Review: Abzû

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Having a title with multiple possible translations, from ocean of wisdom to the literal name of the primeval sea, Abzû is the breathtaking new underwater narrative adventure from Matt Nava’s Giant Squid studio. Matt Nava’s name should sound familiar as he use to be the art director for Thatgamecompany on modern art-gaming classics Journey and Flower. It only takes a single screen grab or video clip to see that his artistic fingerprints are all over this beauty.

I know it’s a bit lazy and unoriginal to call AbzûJourney under the sea” but frankly that summarizes exactly what the game is to a T. You play as the nameless Diver, dropped into a vividly realized underwater landscape with no overt goal or direct narrative explicitly telling you what to do, where to go, or what has transpired. A primary guiding force is the looming presence of a Great White shark, at first aggressive and terrifying yet steadily revealing itself to have a deeper connection to the world and the Diver as it leads the way ahead.

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Without a word of text or line of spoken dialogue, the storyline is delivered through interactions, hieroglyphs, architecture, and other visual cues contained within the scenery. The developers clearly had a vision of ideas and themes for the narrative to embody, but from that general starting point the backstory–Who is the Diver? What is this world’s history? Why am I following this shark?–is left up to each player to interpret through his or her personal interactions and discoveries. I’ve interpreted what I imagine the story to be, but my interpretation probably won’t be the same as other players. There’s no single, definitive meaning or concrete sequence of events, so each player will take away something different. Obviously, to say anything too specific would spoil an experience that is best played blind and then discussed with others later to compare thoughts.

The game itself is set up as a linear room-to-room progression through a series of underwater zones. Each zone is essentially an interactive aquarium populated by a vast array of sea life, a dozen meditation statues throughout providing opportunities to perch the Diver and gaze longingly at the environments while manually cycling between different critters of the ocean. (Or you can just kick back and watch the scenery like a Zen aquarium.) As you swim along, there are broken down little sub drones to find and repair, at which point they will tag along and occasionally be used to break through barriers of coral. Along the way, hidden pools can be found and activated to spawn new types of sea creatures into the world. Parts of the world have also become shrouded in darkness, devoid of color and life. In a similar style to Okami, a main component of the game is reaching these areas and restoring them to their former glory.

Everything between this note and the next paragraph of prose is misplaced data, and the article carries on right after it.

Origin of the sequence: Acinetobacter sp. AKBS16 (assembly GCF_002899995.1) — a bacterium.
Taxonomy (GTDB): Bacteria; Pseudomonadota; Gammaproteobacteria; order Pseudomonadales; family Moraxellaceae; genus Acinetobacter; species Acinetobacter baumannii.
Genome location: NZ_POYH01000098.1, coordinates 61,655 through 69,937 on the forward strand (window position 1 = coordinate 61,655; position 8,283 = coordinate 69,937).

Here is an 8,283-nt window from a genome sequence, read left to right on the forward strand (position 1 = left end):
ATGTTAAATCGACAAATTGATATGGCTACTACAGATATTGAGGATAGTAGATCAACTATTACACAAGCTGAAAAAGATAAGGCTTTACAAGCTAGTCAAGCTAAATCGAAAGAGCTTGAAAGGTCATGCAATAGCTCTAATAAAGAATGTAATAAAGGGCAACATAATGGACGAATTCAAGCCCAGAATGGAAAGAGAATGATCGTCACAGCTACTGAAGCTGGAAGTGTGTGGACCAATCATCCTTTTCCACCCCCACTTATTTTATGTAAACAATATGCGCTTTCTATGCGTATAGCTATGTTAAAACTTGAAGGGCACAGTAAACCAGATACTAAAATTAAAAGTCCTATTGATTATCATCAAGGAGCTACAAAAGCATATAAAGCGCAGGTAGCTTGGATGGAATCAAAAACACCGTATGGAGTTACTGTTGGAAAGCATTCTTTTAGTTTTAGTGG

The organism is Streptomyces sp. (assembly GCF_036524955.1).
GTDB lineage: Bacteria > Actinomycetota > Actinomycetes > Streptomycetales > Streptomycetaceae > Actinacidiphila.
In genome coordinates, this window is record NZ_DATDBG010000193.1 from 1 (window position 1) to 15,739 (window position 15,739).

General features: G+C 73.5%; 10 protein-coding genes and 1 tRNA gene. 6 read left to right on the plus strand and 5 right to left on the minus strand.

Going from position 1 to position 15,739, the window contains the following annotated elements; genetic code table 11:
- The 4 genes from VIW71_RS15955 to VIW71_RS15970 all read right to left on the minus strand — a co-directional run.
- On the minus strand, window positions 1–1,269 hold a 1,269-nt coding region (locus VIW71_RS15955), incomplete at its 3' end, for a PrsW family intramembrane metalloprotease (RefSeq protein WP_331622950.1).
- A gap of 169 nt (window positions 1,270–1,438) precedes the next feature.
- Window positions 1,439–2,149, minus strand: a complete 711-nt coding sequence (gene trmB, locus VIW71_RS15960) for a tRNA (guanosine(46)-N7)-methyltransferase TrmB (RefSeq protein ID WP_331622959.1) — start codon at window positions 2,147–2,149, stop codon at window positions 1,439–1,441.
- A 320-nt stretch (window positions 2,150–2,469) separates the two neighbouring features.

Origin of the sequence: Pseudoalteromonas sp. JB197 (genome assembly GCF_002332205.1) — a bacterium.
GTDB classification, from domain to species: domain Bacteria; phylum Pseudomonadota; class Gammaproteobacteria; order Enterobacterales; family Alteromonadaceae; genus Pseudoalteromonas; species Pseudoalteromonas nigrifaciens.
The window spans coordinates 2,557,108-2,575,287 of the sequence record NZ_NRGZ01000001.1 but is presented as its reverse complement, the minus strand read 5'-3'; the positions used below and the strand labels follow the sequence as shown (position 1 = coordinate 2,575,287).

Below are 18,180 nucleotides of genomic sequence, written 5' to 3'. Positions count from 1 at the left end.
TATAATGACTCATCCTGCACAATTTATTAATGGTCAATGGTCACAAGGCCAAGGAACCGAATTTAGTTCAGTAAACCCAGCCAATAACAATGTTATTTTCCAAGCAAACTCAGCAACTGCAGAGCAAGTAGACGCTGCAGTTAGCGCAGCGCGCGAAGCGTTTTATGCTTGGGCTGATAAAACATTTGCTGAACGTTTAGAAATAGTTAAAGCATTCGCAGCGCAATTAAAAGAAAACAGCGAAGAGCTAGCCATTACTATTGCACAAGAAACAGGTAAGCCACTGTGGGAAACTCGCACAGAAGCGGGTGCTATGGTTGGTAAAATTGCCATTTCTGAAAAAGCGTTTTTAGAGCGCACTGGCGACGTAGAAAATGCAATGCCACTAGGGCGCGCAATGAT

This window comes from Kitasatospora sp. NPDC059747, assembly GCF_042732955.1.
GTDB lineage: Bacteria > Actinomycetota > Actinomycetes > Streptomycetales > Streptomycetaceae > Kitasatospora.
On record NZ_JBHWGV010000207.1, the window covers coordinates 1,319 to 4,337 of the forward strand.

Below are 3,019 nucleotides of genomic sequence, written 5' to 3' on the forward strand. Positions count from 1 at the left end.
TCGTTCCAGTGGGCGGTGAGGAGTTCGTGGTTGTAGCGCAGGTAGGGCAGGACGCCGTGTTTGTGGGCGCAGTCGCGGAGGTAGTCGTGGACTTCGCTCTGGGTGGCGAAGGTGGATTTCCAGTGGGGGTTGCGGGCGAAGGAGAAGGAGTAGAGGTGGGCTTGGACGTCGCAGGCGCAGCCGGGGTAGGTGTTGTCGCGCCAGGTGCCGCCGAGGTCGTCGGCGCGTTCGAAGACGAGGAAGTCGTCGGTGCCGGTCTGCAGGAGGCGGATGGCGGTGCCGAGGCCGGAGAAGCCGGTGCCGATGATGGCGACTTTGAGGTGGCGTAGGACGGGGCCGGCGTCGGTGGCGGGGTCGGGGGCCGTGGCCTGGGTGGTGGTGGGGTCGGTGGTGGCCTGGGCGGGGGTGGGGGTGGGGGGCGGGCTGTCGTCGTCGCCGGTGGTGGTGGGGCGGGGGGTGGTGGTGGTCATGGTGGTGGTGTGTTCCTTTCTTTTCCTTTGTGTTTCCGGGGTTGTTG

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Swimming around as the Diver is such an intuitive, graceful, and serene experience. Using an Xbox controller, holding down the right trigger propels the Diver forward, the left stick steers, and taps of the A button kick for bursts of speed (three well-timed taps in succession trigger a powerful turbo boost). The locomotion can be a little tricky to get a handle on at first since it’s fairly easy to over-steer and end up swimming in circles or going this way when you meant to go that way, but everything should click and feel natural within a few minutes.

The limited number of things to interact with is mildly disappointing. Pressing the X button triggers a sonar ping, which is the primary method of activating or collecting objects. Environments later on require pinging the occasional switch or turning chain cranks to open locked doors, and that’s about as complex as things ever get. Sadly, there aren’t any elements of puzzle solving or platformer-like navigation. It’s all very guided and tranquil, without any form of death or failure. The most enjoyment, at least for me, comes from interacting with the sea life, whether it’s swimming along doing spins and barrel rolls with a pack of dolphins or holding the left trigger to grab onto the fin of a shark or orca for a piggyback ride. As the Diver alone or riding shotgun on another creature, swimming towards the surface at an accelerated rate allows you to leap out of the water, while tapping the B button lets you perform aerial flips and rolls. Fully recognizing the Diver as one of their own, other sea creatures will follow along and do synchronized dives and flips, which is always a wonderful sight to behold.